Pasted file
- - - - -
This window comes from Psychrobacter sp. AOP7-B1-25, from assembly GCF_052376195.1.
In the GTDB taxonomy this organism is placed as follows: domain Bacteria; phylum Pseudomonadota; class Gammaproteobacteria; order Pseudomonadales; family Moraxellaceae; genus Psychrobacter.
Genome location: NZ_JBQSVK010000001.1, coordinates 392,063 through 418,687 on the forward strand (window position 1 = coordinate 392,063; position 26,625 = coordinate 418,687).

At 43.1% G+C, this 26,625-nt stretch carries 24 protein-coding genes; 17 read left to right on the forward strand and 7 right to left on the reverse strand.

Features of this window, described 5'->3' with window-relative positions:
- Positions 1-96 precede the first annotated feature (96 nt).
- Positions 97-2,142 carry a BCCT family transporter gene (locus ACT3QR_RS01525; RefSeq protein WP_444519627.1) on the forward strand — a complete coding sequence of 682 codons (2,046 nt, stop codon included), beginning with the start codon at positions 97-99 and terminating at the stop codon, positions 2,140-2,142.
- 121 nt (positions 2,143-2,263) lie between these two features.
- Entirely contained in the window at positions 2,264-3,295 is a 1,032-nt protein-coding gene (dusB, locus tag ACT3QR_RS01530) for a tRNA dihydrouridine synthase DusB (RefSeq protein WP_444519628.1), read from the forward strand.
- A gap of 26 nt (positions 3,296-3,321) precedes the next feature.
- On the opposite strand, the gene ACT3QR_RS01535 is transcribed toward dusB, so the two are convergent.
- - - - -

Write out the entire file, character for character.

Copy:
This window comes from Psychrobacter sp. AOP7-B1-25, from assembly GCF_052376195.1.
In the GTDB taxonomy this organism is placed as follows: domain Bacteria; phylum Pseudomonadota; class Gammaproteobacteria; order Pseudomonadales; family Moraxellaceae; genus Psychrobacter.
Genome location: NZ_JBQSVK010000001.1, coordinates 392,063 through 418,687 on the forward strand (window position 1 = coordinate 392,063; position 26,625 = coordinate 418,687).

At 43.1% G+C, this 26,625-nt stretch carries 24 protein-coding genes; 17 read left to right on the forward strand and 7 right to left on the reverse strand.

Features of this window, described 5'->3' with window-relative positions:
- Positions 1-96 precede the first annotated feature (96 nt).
- Positions 97-2,142 carry a BCCT family transporter gene (locus ACT3QR_RS01525; RefSeq protein WP_444519627.1) on the forward strand — a complete coding sequence of 682 codons (2,046 nt, stop codon included), beginning with the start codon at positions 97-99 and terminating at the stop codon, positions 2,140-2,142.
- 121 nt (positions 2,143-2,263) lie between these two features.
- Entirely contained in the window at positions 2,264-3,295 is a 1,032-nt protein-coding gene (dusB, locus tag ACT3QR_RS01530) for a tRNA dihydrouridine synthase DusB (RefSeq protein WP_444519628.1), read from the forward strand.
- A gap of 26 nt (positions 3,296-3,321) precedes the next feature.
- On the opposite strand, the gene ACT3QR_RS01535 is transcribed toward dusB, so the two are convergent.